Best Documentary Short: “Our Curse”. I didn’t get a chance to pen reviews of the best short documentaries but a strong category was topped, for me, by “Our Curse”, chronicling a couple whose unborn child will require the use of a mechanical respirator for the rest of his/her life. It is unsparing, not just after the baby is born, but in the lead-up, of the to-be parents’ reactions and behavior, which will likely lead many to accuse them of self-pity while frighteningly wondering in those places they don’t talk about parties how, in the face of the same ordeal, THEY would REALLY react.


Best Cinematography: Lukasz Zal and Ryszard Lenczewski, “Ida.” Oh heaven help me, those hauntingly placid frames of invisible angels and unspeakable sorrow, of still skies threatening to swallow its adrift characters whole, frames of hazy regret, frightening wonder, and the beautiful, terrifying unknown. The understated audacity in this era of waning attention spans to compose a frame and let it be, to trust it, to bring it home. This truly was my favorite cinematography of the year.

Best Film Editing: Sandra Adair, “Boyhood.” I’m not as big on “Whiplash” as some but I think the reason that movie works is less about J.K. Simmons than the snap, crackle, pop editing. Nevertheless…..I want to see Ms. Adair win. So we'll go with her.

Best Visual Effects: “Interstellar.” It’s the only one of the nominees I’ve seen and, heck, it took me to Saturn and I’ve always wanted to go to Saturn.

Best Costume Design: Mark Bridges, “Inherent Vice.” It manages to pop your eyes with its seventies style while still playing it completely cool.



Best Production Design: Adam Stockhausen, Anna Pinnock, “The Grand Budapest Hotel.”
I'm a registered Andersonian.

Best Sound Editing: Martin Hern├índez and Aaron Glascock, “Birdman.” The sound - the sound in the main character's head, behind the stage, on the stage, on the street - contributes so much to the experience.

Best Sound Mixing: Gary A. Rizzo, Gregg Landaker and Mark Weingarten, “Interstellar.” There have been a myriad of complaints involving this film’s sound mix, particularly that the sound effects and the musical score's cacophony drowns out the dialogue. Which is exactly what I love so much about it. The sound effects and the musical score ARE more important than the dialogue, and Christopher Nolan knows it. And because he knows it I have no idea why he continues to be so obsessed with interminable exposition.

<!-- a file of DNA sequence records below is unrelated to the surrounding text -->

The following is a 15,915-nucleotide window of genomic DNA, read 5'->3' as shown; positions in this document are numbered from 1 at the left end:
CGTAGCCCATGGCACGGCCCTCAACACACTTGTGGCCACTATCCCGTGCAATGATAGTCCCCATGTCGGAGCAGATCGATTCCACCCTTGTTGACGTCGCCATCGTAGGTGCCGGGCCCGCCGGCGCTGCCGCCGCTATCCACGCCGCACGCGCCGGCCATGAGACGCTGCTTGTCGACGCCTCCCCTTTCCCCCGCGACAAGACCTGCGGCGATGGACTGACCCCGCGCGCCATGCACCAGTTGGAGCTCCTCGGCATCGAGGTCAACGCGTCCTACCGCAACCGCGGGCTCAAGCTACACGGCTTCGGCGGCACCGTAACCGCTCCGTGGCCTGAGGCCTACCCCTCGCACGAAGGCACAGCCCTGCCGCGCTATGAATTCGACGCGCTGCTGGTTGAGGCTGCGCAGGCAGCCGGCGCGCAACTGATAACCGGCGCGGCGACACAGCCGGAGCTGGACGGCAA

Best Makeup & Hairstyling: Bill Corso and Dennis Liddiard, “Foxcatcher.” But NOT for turning Steve Carrell into John DuPont. No, I choose Mr. Corso and Mr. Liddiard for turning Sienna Miller into a Soccer Mom, which is like turning Helen of Troy into The Church Lady. THAT’S impressive, yo.

Best Original Score: Hans Zimmer, “Interstellar.” Because the film was about the EXPERIENCE, first, second and third, and that experience was rounded into shape by Mr. Zimmer's requisite colossal score. He was Mr. Nolan's most crucial collaborator on said film.

Best Original Song: “The Big House” from “Muppets Most Wanted.” Wait, that wasn’t nominated? That wasn’t even one of the seventy-nine short-listed as POTENTIAL nominees? Seriously, who the hell is running this bulls--- “category”? Fine, I pick “Lost Stars” from “Begin Again (Music and Lyrics by Gregg Alexander and Danielle Brisebois) because I loved “Begin Again” and I want all the snot-nosed automatons to hawk metaphorical loogies of disgust when confronted with the words “Oscar-winning ‘Begin Again’”.

Best Live Action Short: Even though I liked “Butter Lamp” a little more, I’ll go with “The Phone Call”, because maybe if it wins they’ll get Sally Hawkins take the stage with them.

Best Animated Short: “A Single Life.” “A poor player that struts and frets his hour upon the stage, and then is heard no more.”